THE LEGAL FRAMEWORK
The International Covenant on Civil and Political Rights (ICCPR), ratified by Iran in 1975, includes many provisions of relevance to the rights of minorities. In keeping with its mandate, Human Rights Watch will focus on articles dealing with denial of individual rights protected by international instruments. This document does not discuss the right of self-determination as provided by Article 1 of the covenant.2
Article 2 of the International Covenant on Civil and Political Rights requires all states to accord the rights provided for in it to "all individuals...without distinction of any kind." This fundamental principle of non-discrimination is also set forth in Article 2 (2) of the International Covenant on Economic, Social and Cultural Rights, also ratified by Iran in 1975. Thus Iran is obliged by its treaty commitments to provide a full panoply of rights to its citizens without discrimination on such bases as "race, colour, sex, language, religion, political or other opinion, national or social origin, property, birth or other status."3 These include a basic right to equality before the law, as well as a right of equal access to education, health care, professional opportunities, and housing, among many others.
In May 1992, in its second periodic report submitted to the United Nations Human Rights Committee, the body of independent experts charged with reviewing state compliance with the International Covenant on Civil and Political Rights, the Iranian government set out the legal measures it has implemented to fulfill its treaty obligations with respect to non-discrimination.4 The government gave prominence in its report to explaining that while "Islam is the official religion (referring to the sect Ja'fari Isna Ashari )," the rights of other Islamic schools are to be accorded full respect. Secondly it stated:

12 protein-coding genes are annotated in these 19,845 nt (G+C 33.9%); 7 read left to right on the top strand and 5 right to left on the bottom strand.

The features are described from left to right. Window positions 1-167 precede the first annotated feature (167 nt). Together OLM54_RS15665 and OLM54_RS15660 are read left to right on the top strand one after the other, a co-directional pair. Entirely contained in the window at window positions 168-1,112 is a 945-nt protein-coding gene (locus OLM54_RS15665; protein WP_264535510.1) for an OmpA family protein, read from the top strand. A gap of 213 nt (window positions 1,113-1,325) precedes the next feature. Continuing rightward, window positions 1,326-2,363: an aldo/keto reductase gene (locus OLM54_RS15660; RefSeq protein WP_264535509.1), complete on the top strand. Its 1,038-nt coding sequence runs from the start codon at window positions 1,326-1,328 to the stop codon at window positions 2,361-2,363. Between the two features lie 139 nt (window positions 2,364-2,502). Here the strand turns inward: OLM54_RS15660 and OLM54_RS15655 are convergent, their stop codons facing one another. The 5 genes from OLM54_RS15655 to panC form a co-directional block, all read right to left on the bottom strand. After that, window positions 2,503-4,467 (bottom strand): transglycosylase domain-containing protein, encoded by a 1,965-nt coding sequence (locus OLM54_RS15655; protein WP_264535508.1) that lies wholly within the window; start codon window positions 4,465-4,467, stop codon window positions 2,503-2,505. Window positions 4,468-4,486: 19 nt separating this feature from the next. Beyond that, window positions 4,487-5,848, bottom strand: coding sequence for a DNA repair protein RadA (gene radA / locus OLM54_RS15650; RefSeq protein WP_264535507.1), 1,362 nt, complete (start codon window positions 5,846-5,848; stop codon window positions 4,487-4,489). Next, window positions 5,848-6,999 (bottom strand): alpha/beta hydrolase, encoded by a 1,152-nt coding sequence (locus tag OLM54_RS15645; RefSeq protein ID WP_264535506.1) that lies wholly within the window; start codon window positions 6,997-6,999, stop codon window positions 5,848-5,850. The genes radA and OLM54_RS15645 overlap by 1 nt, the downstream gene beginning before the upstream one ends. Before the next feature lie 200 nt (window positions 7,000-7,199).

Zoroastrian, Jewish and Christian Iranians are recognized religious minorities which, within the limits set by the law, are free to perform their religious rites and ceremonies, and to act according to their own canon in matters of personal affairs and religious education.
Finally the government stated:
The Government of the Islamic Republic of Iran and all Muslims are duty-bound to treat non-Muslims in conformity with ethical norms and the principles of Islamic justice and equity, and to respect their human rights...The term "non-Muslim" here also means those persons who do not believe in monotheism.
However, this guarantee was qualified by the statement: "This principle applies to all who refrain from engaging in conspiracy or activity against Islam and the Islamic Republic of Iran."5
This presentation suggests that the government of Iran, with its explicit Shi'a Islamic orientation, is prepared merely to pay lip-service to the principle of non-discrimination on the basis of religion as laid out in international law. The qualification that those who engage in activity considered to be "against Islam" do not merit respect for their human rights gives cause for concern, as does the formulation restricting the rights of non-Muslim minorities "within the limits set by the law." These caveats raise doubts about the extent to which the Iranian government agrees to be bound by its international obligations.
Article 27 of the ICCPR deals directly with the question of religious and ethnic minorities. It states:
In those states in which ethnic, religious or linguistic minorities exist, persons belonging to such minorities shall not be denied the right, in community with the other members of their group, to enjoy their own culture, to profess and practice their own religion, or to use their own language.